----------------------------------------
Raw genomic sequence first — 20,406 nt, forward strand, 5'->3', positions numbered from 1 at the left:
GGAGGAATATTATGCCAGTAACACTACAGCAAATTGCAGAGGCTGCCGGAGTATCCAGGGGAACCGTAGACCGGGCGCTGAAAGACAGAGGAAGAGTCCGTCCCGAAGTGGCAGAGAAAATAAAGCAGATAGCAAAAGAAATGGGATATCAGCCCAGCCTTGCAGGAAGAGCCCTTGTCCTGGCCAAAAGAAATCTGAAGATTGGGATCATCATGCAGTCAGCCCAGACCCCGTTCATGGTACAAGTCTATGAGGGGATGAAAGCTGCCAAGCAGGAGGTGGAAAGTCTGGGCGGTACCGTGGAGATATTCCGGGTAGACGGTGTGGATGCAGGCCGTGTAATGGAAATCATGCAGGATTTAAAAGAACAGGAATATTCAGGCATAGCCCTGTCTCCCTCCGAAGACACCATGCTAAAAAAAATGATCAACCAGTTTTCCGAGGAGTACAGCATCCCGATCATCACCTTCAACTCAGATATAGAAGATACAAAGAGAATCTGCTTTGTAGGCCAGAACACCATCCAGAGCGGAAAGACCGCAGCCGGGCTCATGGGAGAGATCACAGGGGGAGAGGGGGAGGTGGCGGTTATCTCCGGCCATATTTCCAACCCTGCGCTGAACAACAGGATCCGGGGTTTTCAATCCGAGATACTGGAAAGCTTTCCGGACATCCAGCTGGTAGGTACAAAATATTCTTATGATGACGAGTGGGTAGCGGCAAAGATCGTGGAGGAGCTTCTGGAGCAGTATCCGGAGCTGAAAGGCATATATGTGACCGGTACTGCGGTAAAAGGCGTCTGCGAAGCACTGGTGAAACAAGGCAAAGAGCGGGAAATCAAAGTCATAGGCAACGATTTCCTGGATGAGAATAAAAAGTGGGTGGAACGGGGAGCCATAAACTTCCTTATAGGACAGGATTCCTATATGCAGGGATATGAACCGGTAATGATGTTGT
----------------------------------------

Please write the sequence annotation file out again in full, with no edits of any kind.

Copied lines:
Raw genomic sequence first — 20,406 nt, forward strand, 5'->3', positions numbered from 1 at the left:
GGAGGAATATTATGCCAGTAACACTACAGCAAATTGCAGAGGCTGCCGGAGTATCCAGGGGAACCGTAGACCGGGCGCTGAAAGACAGAGGAAGAGTCCGTCCCGAAGTGGCAGAGAAAATAAAGCAGATAGCAAAAGAAATGGGATATCAGCCCAGCCTTGCAGGAAGAGCCCTTGTCCTGGCCAAAAGAAATCTGAAGATTGGGATCATCATGCAGTCAGCCCAGACCCCGTTCATGGTACAAGTCTATGAGGGGATGAAAGCTGCCAAGCAGGAGGTGGAAAGTCTGGGCGGTACCGTGGAGATATTCCGGGTAGACGGTGTGGATGCAGGCCGTGTAATGGAAATCATGCAGGATTTAAAAGAACAGGAATATTCAGGCATAGCCCTGTCTCCCTCCGAAGACACCATGCTAAAAAAAATGATCAACCAGTTTTCCGAGGAGTACAGCATCCCGATCATCACCTTCAACTCAGATATAGAAGATACAAAGAGAATCTGCTTTGTAGGCCAGAACACCATCCAGAGCGGAAAGACCGCAGCCGGGCTCATGGGAGAGATCACAGGGGGAGAGGGGGAGGTGGCGGTTATCTCCGGCCATATTTCCAACCCTGCGCTGAACAACAGGATCCGGGGTTTTCAATCCGAGATACTGGAAAGCTTTCCGGACATCCAGCTGGTAGGTACAAAATATTCTTATGATGACGAGTGGGTAGCGGCAAAGATCGTGGAGGAGCTTCTGGAGCAGTATCCGGAGCTGAAAGGCATATATGTGACCGGTACTGCGGTAAAAGGCGTCTGCGAAGCACTGGTGAAACAAGGCAAAGAGCGGGAAATCAAAGTCATAGGCAACGATTTCCTGGATGAGAATAAAAAGTGGGTGGAACGGGGAGCCATAAACTTCCTTATAGGACAGGATTCCTATATGCAGGGATATGAACCGGTAATGATGTTGT